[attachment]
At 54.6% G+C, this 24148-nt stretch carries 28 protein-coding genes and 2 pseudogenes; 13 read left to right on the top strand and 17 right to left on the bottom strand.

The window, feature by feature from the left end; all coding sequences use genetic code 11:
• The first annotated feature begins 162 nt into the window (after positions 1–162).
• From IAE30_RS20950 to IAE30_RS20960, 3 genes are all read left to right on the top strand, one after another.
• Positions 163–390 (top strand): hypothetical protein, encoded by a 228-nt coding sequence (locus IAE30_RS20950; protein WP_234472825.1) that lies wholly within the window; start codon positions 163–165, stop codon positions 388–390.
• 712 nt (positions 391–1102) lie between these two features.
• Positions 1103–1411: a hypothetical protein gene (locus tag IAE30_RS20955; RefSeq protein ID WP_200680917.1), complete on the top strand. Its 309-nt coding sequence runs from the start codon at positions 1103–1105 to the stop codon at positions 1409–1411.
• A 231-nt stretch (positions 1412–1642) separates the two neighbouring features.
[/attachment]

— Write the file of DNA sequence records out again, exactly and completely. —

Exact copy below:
At 54.6% G+C, this 24148-nt stretch carries 28 protein-coding genes and 2 pseudogenes; 13 read left to right on the top strand and 17 right to left on the bottom strand.

The window, feature by feature from the left end; all coding sequences use genetic code 11:
• The first annotated feature begins 162 nt into the window (after positions 1–162).
• From IAE30_RS20950 to IAE30_RS20960, 3 genes are all read left to right on the top strand, one after another.
• Positions 163–390 (top strand): hypothetical protein, encoded by a 228-nt coding sequence (locus IAE30_RS20950; protein WP_234472825.1) that lies wholly within the window; start codon positions 163–165, stop codon positions 388–390.
• 712 nt (positions 391–1102) lie between these two features.
• Positions 1103–1411: a hypothetical protein gene (locus tag IAE30_RS20955; RefSeq protein ID WP_200680917.1), complete on the top strand. Its 309-nt coding sequence runs from the start codon at positions 1103–1105 to the stop codon at positions 1409–1411.
• A 231-nt stretch (positions 1412–1642) separates the two neighbouring features.